Blind eye forward

Will 2015 be one of the deadliest years of sectarian violence in Pakistan?

Blind eye forward
In the first six weeks of 2015 alone, there have been 104 deaths as a direct result of sectarian violence. The most devastating of these attacks was on an imambargah in the Lakhi Dar areas of Shikarpur district in Sindh, on January 20, 2015, which left 61 dead and another 50 injured. Smaller attacks, such as the one on the Chittian Hattian imambargah in Rawalpindi on January 9, 2015 resulted in 8 deaths, and 25 injuries, whereas another imambargah in Peshawar was bombed on February 13, 2015, killing 24 and injuring another 50. Isolated incidents in Orakzai Agency, Rawalpindi and Karachi have contributed to this sudden surge in sectarian violence.

As may be evident from the graph on this page, sectarian violence seemed to be on the decline in Pakistan in the latter half of the year, with November and December seeing the lowest respective number of sectarian violence related deaths. This spiked sharply in January 2015, which is also a 32% increase from the same month in the previous year.

This is especially troubling because in 2014, sectarian violence claimed the lives of 440 victims over the course of 52 weeks, while in 2015, the numbers, comparatively, are substantially higher. It is also worth noting that in 2014, 51% of all sectarian killings were against Shias, with the remaining targets were Sunnis (32%) and other minorities. The scale of violence has climbed drastically in 2015, and the Shia community continues to be the primary target

Taha Siddiqui, an investigative journalist focusing on terrorism, minority rights and politics in Pakistan, believes this is because the state response has traditionally been weak against sectarian violence. “The state will not feel the same level of public or media pressure as it does when the military or mainstream Pakistanis get attacked. So in a way the Pakistani Taliban can carry on with such calibrated attacks and stay relevant while also avoid state crackdown.”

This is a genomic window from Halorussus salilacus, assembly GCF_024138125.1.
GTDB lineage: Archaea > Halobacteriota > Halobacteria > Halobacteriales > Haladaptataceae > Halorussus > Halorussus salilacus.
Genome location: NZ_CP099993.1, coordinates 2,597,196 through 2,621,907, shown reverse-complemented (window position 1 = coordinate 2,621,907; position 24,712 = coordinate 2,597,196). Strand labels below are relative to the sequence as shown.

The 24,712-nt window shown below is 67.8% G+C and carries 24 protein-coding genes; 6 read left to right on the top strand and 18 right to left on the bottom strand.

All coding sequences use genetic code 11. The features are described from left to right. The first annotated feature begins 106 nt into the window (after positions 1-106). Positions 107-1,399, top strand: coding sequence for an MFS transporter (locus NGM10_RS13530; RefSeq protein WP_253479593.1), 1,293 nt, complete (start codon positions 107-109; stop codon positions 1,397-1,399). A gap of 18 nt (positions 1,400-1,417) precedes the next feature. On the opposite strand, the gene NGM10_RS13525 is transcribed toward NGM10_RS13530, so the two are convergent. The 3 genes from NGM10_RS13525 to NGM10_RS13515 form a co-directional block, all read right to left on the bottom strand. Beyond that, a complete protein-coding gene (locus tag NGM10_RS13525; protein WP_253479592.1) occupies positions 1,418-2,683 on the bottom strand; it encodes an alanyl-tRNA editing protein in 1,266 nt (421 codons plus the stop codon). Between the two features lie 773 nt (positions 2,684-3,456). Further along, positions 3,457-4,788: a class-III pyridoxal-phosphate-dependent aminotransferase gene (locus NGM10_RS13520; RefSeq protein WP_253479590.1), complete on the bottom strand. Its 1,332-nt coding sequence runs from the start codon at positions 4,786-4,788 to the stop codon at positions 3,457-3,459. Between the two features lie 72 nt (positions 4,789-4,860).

"The public is being engineered to believe the Iranians are trying to overthrow the Sunni majority in Pakistan"

On December 24, 2014, Prime Minister Nawaz Sharif announced a 20-point National Action Plan. While action on several of these points has already begun, the two points that were immediately implemented have to do with the military, which reinforces the perception that the state takes matters affecting the armed forces much more seriously than violence against minority communities. These points include the lifting of the moratorium on the execution of convicted terrorists – and thus far the bulk of the 18 hangings have been individuals that targeted the military directly – as well as the legal cover given to the establishment of military courts through the 21st Constitutional Amendment passed on January 6, 2015.

No major action seems to have emerged from the major sectarian attacks, beyond condolences, lamentations, and an endless barrage of promises to hunt down and eliminate terrorism; rhetoric the public has witnessed all too often.